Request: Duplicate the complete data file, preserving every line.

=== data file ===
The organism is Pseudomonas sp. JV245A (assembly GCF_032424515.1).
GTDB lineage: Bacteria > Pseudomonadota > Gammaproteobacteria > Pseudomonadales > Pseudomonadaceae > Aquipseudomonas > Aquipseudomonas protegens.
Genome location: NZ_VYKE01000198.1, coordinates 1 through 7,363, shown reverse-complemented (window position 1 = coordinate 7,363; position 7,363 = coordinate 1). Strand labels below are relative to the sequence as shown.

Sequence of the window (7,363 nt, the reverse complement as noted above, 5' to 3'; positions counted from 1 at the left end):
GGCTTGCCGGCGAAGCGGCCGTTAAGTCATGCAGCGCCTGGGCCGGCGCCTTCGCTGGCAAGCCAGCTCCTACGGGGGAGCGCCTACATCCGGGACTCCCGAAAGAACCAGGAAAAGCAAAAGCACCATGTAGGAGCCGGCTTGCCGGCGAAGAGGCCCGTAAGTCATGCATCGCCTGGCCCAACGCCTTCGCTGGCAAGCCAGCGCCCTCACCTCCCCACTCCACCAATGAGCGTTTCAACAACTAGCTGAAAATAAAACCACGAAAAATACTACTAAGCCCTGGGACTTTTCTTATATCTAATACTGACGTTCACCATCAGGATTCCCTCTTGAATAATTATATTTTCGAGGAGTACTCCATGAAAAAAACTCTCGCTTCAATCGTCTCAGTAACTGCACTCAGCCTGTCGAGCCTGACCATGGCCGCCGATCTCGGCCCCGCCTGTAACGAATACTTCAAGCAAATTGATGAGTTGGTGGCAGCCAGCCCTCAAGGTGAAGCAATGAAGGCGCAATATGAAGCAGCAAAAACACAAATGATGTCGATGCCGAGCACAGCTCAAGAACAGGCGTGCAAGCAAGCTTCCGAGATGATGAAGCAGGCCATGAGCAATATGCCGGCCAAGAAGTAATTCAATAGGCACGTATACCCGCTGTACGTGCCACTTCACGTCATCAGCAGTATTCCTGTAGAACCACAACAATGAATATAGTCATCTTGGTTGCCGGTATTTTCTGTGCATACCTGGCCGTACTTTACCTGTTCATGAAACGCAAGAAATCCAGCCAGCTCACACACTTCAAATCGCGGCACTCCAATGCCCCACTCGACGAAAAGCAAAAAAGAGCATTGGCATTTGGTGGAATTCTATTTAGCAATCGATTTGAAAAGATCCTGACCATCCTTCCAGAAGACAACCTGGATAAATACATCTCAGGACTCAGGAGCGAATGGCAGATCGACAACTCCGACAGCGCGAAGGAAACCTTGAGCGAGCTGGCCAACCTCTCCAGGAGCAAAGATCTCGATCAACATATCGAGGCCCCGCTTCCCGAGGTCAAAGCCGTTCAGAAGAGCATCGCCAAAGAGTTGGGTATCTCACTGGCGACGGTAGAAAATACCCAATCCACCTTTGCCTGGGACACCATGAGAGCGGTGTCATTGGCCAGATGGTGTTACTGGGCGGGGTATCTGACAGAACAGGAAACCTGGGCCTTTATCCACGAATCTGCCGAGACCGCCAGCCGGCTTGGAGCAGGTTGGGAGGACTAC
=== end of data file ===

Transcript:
The organism is Pseudomonas sp. JV245A (assembly GCF_032424515.1).
GTDB lineage: Bacteria > Pseudomonadota > Gammaproteobacteria > Pseudomonadales > Pseudomonadaceae > Aquipseudomonas > Aquipseudomonas protegens.
Genome location: NZ_VYKE01000198.1, coordinates 1 through 7,363, shown reverse-complemented (window position 1 = coordinate 7,363; position 7,363 = coordinate 1). Strand labels below are relative to the sequence as shown.

Sequence of the window (7,363 nt, the reverse complement as noted above, 5' to 3'; positions counted from 1 at the left end):
GGCTTGCCGGCGAAGCGGCCGTTAAGTCATGCAGCGCCTGGGCCGGCGCCTTCGCTGGCAAGCCAGCTCCTACGGGGGAGCGCCTACATCCGGGACTCCCGAAAGAACCAGGAAAAGCAAAAGCACCATGTAGGAGCCGGCTTGCCGGCGAAGAGGCCCGTAAGTCATGCATCGCCTGGCCCAACGCCTTCGCTGGCAAGCCAGCGCCCTCACCTCCCCACTCCACCAATGAGCGTTTCAACAACTAGCTGAAAATAAAACCACGAAAAATACTACTAAGCCCTGGGACTTTTCTTATATCTAATACTGACGTTCACCATCAGGATTCCCTCTTGAATAATTATATTTTCGAGGAGTACTCCATGAAAAAAACTCTCGCTTCAATCGTCTCAGTAACTGCACTCAGCCTGTCGAGCCTGACCATGGCCGCCGATCTCGGCCCCGCCTGTAACGAATACTTCAAGCAAATTGATGAGTTGGTGGCAGCCAGCCCTCAAGGTGAAGCAATGAAGGCGCAATATGAAGCAGCAAAAACACAAATGATGTCGATGCCGAGCACAGCTCAAGAACAGGCGTGCAAGCAAGCTTCCGAGATGATGAAGCAGGCCATGAGCAATATGCCGGCCAAGAAGTAATTCAATAGGCACGTATACCCGCTGTACGTGCCACTTCACGTCATCAGCAGTATTCCTGTAGAACCACAACAATGAATATAGTCATCTTGGTTGCCGGTATTTTCTGTGCATACCTGGCCGTACTTTACCTGTTCATGAAACGCAAGAAATCCAGCCAGCTCACACACTTCAAATCGCGGCACTCCAATGCCCCACTCGACGAAAAGCAAAAAAGAGCATTGGCATTTGGTGGAATTCTATTTAGCAATCGATTTGAAAAGATCCTGACCATCCTTCCAGAAGACAACCTGGATAAATACATCTCAGGACTCAGGAGCGAATGGCAGATCGACAACTCCGACAGCGCGAAGGAAACCTTGAGCGAGCTGGCCAACCTCTCCAGGAGCAAAGATCTCGATCAACATATCGAGGCCCCGCTTCCCGAGGTCAAAGCCGTTCAGAAGAGCATCGCCAAAGAGTTGGGTATCTCACTGGCGACGGTAGAAAATACCCAATCCACCTTTGCCTGGGACACCATGAGAGCGGTGTCATTGGCCAGATGGTGTTACTGGGCGGGGTATCTGACAGAACAGGAAACCTGGGCCTTTATCCACGAATCTGCCGAGACCGCCAGCCGGCTTGGAGCAGGTTGGGAGGACTAC